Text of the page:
Snippets of Conversation on and off the Poker Table part six
As Kai Landry has proven this also works on on a Texas Holdem poker table if you want to mind-f somebody do and say stuff that makes no sense at all. Try as they might they won’t be able to stop themselves from replaying the situation in the head time and time again.
This is even more effective in Omaha poker and suddenly you'll be typecast as the nut who never has it. You want action? You'll get it.
Anyway, back to the store, when we paused as my wife saw something flashy, glitterly and likely improbably expensive that attracted her eye, the saleslady engaged in some of the banal conversation openers that she learned in some hour long training seminar on how to engage the customers. She knew she needed to ask us our names and like a good hooters waitress knew she’d increase the likelihood of a sale, or an up-sale, by initiating physical contact.
By the way, strippers learned the immense value of this sales technique first, and everybody from a car salesman to a shoesalesman now tries to manipulate you in the same fashion as was first done to garner a lap-dance by making contact with you. If you have trouble saying no to skilled salespeople, picture that same burly Home Depot employee asking you for a lap-dance rather than trying to upgrade you to a riding lawnmower you don’t need for that patch of grass you call a front yard.
I don’t like being manipulated nor did the thought of this woman giving me a lap dance endear me to her. Her second or third opener was “Doing your Christmas shopping?” as her hand strayed to my shoulder. No, we are casing the joint to rob you of all these baubles that are priced inexorably high but are generally worthless, in their future I forsee trying to sell them for maybe two dollars in a yard sale, and despite the fact, I still want to burglarize you of them all, so I can suffer the indiginity of haggling over their value with a parade of glib old-woman bargain seeker. Well, that’s what I thought, but not what I said. I looked her square in the eye and then conspiratorially whispered “yes” while looking over my shoulders like I didn’t want anybody to hear.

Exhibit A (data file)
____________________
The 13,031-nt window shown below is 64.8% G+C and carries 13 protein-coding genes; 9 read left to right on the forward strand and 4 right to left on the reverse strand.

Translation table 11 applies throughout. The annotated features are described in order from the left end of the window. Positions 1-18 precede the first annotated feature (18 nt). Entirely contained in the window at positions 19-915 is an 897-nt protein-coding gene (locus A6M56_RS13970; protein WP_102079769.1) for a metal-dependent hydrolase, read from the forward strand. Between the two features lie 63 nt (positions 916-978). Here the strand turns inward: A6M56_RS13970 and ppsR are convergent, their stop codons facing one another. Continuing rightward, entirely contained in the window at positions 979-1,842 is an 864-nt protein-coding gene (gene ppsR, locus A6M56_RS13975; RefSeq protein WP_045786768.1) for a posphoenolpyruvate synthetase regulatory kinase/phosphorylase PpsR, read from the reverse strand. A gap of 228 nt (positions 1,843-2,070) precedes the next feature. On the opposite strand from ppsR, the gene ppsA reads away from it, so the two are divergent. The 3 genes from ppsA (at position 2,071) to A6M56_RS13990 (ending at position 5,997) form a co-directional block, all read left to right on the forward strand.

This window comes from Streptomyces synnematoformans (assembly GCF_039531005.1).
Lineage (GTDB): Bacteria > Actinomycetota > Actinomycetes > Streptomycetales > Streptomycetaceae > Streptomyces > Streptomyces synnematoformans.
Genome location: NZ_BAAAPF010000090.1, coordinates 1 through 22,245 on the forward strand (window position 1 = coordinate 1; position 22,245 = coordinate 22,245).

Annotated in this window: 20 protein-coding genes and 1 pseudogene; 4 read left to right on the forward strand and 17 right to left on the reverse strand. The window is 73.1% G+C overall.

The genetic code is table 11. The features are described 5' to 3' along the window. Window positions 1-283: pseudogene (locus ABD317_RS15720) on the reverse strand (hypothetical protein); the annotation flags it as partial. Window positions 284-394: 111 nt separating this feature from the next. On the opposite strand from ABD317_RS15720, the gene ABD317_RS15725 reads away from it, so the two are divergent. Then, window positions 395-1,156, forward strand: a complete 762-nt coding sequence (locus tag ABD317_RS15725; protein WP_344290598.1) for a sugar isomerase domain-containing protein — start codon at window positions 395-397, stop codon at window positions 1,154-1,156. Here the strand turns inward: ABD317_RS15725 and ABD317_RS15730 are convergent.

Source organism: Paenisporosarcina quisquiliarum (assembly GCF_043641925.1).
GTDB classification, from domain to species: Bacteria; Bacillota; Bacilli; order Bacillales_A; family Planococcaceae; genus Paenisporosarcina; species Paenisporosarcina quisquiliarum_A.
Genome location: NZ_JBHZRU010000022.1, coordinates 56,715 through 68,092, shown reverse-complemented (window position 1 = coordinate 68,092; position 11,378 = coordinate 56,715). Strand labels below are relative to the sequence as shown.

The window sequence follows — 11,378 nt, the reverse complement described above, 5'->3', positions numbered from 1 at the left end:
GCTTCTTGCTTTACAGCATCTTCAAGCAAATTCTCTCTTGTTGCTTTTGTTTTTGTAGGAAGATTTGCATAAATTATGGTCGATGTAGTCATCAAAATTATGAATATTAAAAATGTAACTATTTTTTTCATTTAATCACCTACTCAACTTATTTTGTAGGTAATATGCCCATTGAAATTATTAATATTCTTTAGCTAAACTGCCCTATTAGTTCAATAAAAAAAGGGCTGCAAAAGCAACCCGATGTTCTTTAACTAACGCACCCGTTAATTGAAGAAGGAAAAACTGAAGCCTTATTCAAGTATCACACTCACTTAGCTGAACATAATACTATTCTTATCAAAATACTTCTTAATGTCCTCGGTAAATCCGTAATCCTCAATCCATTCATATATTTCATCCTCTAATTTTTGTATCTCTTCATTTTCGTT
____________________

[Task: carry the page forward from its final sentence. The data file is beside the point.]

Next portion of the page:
“Oh, good, I’m Claudia…” she extended a hand. I looked at it for a while, she continued “And you are…” I still looked at the hand as though unfamiliar with the gesture and I couldn’t answer until I figured out why it was outstretched. Undeterred by my social faux pas she continued “…Mister?” A big smile, straight out of the hawking Avon products handbook, spread across her face, still holding that hand out.
“Mister… Mister,” I said nodding. For the briefest of moments, she scrunched her face. A tell, a micro-expression I learned about from playing poker, that let’s me know she wise to me but she doesn’t want to show it. There is more truth in these tiny reactive looks than in any other transfer of social communication. When I reference the unpopular 80s band, Mr. Mister, my wife knows what’s up and in a far more explicit noverbal communication, than Claudia’s, lets me know she was wise to me, by literally sprinting away.
I block the path between her and saleswoman, to hopefully let her shop in freedom and to give myself the private pleasure of engaging this 1950s librarian looking woman who probably would be able to look dignified even if she quatum leap-ed into a “girls in jail” movie. She was going to be a worthy adversary.
Meanwhile, I notice her hand still hanging in determined solicitation of contact, but she is also looking over my shoulder at the real decision maker. Before she can press by, I know I have to engage her, I hold my hand up in “High-five” fashion, and say, “Where I am from we don’t shake hands…” I pulled at her hand, "You take these broken wings..."